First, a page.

On May 1, 2017, Gov. Chris Christie signed legislation amending the Act, compelling carriers providing coverage for state government and public school employees (the State Health Benefits Program and School Employees Health Benefit Plan) to cover fertility treatments for same-sex couples and single women.  The legislation was the result of federal civil rights litigation, wherein Erin Krupa (along with three other women) sued the New Jersey Department of Banking and Insurance, Krupa v. Badolato, No. 16-cv-04637, after Horizon Blue Cross and Blue Shield, denied her application for fertility coverage. Krupa's request was denied, in part, because of the way that the Act defined "infertility."  Under the Act, a woman is eligible for fertility treatment only after failing to conceive after engaging in unprotected intercourse with a male partner for one year or more.  Notwithstanding Krupa's endometriosis and uterine cysts, she was not considered "infertile" under the Act (making her eligible for infertility coverage) because she was engaged in a same-sex relationship.  Krupa claimed that the Act discriminates against sexual orientation.

Under the new legislation amends the Act's definition of "infertility" to include single women and women in same-sex relationships and shortens waiting periods for in vitro fertilization (IVF) coverage. These provisions of the new law become effective in 90 days from Gov. Christie's signature.

To read the full law,   click here.
Article by Emily J. Bordens, Esq. Emily Bordens is an associate with Bressler, Amery & Ross, P.C.  She has successfully represented employers in employment and labor litigation. Formerly a Human Resources professional, Emily regularly counsels employers on all aspects of employment law to help ensure compliance and avoid costly litigation.
Pizza To Induce?pizza
As OBs, we are constantly being asked if there are tricks to induce labor. 

Well, Good Morning America recently did a segment on an unusual tactic that seems to be working. 

Hawthorne's New York Pizza and Bar has recently gone viral for its Buffalo wing pizza, which is rumored to induce labor, and expectant moms are flooding in to get a slice.
The owners - Michael Adams, John Adams and Carlo Martinez - told ABC News it has been a roller coaster for them the past few weeks, adding that there are "pregnant women galore" heading to the restaurant.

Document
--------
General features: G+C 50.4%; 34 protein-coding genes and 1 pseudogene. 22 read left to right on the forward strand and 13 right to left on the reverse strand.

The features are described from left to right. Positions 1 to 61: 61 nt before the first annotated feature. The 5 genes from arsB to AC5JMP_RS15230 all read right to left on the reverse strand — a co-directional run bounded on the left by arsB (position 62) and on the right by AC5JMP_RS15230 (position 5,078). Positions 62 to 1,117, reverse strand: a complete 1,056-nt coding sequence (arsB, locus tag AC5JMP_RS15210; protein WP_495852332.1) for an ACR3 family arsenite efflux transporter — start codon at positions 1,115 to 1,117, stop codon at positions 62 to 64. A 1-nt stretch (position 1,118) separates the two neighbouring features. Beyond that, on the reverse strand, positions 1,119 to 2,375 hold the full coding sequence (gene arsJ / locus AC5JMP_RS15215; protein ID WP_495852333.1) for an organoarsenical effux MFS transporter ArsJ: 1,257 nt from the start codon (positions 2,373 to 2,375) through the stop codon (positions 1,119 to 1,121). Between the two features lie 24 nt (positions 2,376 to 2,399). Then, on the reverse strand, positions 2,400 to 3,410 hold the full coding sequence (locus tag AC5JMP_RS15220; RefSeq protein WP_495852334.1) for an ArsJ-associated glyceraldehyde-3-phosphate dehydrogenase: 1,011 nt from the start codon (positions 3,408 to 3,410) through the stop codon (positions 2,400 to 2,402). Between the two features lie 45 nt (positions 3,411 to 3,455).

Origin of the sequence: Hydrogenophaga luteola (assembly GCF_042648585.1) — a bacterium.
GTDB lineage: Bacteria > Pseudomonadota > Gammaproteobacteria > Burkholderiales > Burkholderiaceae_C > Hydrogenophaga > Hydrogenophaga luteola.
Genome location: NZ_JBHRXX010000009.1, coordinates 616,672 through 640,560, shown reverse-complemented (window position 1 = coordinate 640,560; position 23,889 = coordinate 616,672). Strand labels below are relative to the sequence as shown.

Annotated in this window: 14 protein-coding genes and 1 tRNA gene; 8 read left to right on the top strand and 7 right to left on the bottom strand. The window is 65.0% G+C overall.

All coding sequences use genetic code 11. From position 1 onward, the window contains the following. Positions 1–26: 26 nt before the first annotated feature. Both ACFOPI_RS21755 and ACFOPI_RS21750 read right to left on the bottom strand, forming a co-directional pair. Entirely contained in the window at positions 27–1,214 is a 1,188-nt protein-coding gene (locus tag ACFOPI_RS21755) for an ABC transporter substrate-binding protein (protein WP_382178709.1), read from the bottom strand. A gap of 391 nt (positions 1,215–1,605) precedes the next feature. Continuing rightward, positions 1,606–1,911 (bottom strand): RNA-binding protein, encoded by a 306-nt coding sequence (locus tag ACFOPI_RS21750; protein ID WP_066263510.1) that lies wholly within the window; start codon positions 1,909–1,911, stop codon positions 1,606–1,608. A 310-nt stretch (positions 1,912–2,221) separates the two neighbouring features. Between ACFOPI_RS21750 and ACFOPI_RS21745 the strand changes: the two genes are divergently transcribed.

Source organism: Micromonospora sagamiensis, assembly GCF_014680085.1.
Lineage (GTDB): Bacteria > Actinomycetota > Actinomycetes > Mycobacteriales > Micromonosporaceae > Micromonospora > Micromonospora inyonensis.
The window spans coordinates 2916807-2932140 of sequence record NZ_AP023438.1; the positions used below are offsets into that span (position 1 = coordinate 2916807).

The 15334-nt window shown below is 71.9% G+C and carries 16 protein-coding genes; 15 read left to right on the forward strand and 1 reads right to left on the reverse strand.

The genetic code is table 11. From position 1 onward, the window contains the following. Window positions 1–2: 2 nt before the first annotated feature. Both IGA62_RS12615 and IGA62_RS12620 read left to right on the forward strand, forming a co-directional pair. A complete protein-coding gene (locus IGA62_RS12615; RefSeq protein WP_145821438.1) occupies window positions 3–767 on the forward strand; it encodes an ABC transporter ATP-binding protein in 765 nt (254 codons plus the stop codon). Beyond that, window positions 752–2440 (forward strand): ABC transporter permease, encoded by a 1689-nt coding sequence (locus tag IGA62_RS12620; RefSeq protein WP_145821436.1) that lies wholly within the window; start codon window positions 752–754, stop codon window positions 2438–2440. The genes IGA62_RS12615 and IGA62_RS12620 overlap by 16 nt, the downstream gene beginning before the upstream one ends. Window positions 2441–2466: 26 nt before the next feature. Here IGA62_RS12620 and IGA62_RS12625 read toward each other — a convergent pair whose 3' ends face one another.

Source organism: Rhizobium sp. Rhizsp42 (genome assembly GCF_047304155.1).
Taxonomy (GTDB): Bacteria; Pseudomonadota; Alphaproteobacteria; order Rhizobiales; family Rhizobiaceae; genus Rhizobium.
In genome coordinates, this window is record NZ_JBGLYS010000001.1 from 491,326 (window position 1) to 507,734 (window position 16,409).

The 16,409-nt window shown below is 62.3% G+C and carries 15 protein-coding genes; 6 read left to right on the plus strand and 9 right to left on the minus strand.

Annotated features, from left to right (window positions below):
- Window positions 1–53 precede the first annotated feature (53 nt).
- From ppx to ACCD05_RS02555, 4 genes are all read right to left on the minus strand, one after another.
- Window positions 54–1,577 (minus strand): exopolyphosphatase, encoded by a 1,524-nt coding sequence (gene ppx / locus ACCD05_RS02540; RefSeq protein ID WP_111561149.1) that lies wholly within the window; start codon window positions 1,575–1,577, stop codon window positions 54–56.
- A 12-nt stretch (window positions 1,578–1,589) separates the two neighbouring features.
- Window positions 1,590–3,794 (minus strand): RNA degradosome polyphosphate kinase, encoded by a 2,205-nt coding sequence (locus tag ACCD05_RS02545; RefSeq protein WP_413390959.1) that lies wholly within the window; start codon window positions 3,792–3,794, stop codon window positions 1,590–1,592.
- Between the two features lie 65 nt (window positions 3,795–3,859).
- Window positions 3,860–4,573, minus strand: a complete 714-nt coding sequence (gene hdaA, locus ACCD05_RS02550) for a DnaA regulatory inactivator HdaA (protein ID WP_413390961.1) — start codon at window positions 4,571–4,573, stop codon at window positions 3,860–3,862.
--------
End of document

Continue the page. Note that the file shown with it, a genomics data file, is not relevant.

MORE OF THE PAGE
"It's a great story. It all started with a Facebook alert to our Hawthorne's Pizza account from one of our moms, Henley [Schmiedel], and she just wanted to let us know and report that four hours after having our pizza, she went into labor and had the baby," John Adams said on "Good Morning America." 
Does it really work? Scientifically, it may be a stretch. But it does make a good story.

Watch the full segment here: GMA Clip
A Father's Influencefather
National Geographic offers this great tribute to Father's Day and discusses "5 Benefits of Dads That May Surprise You: "

He built the tree house. Wiped away tears on a tough day. Cheered on the sidelines.   There are lots of obvious reasons to appreciate your old man, as many will do next Sunday on Father's Day.

But new science on fatherhood is uncovering others that you may not have known-and which should earn Dad a little extra love.

Boosting Daughters' Careers
Dad shouldn't do the dishes this Sunday. But one study suggests that fathers who handle their fair share of household chores raise daughters who aspire to careers beyond those that are stereotypically female, such as nursing and teaching.

The strongest predictor of girls' career goals and attitudes toward traditional gender roles was whether their fathers did or didn't pull their weight around the house, noted the  study, published in May inPsychologial Science.

Co-author  Alyssa Croft, of the University of British Columbia, says she found the dads didn't necessarily tell their daughters to think past stereotypes-they showed it by taking on household tasks.
"It's important to not only talk the talk when it comes to gender equality at home, but walk the walk, because daughters seem to be watching." 

Story Time Success
Fathers are famous for their bedtime stories. Turns out these tales may play a huge role in raising successful kids, according to a  study published in the Journal of Applied Developmental Psychology.

In the experiments, parents read wordless picture books with their children so that scientists could analyze each parent's mean length of utterance (MLU)-a linguistic benchmark that increases when speakers use longer sentences and fuller descriptions.

They found that all parents who told stories with higher MLUs  had kindergartners with bigger vocabularies and higher test scores. Dads in particular had an impact on their kids' development that went "above and beyond" moms, the study found.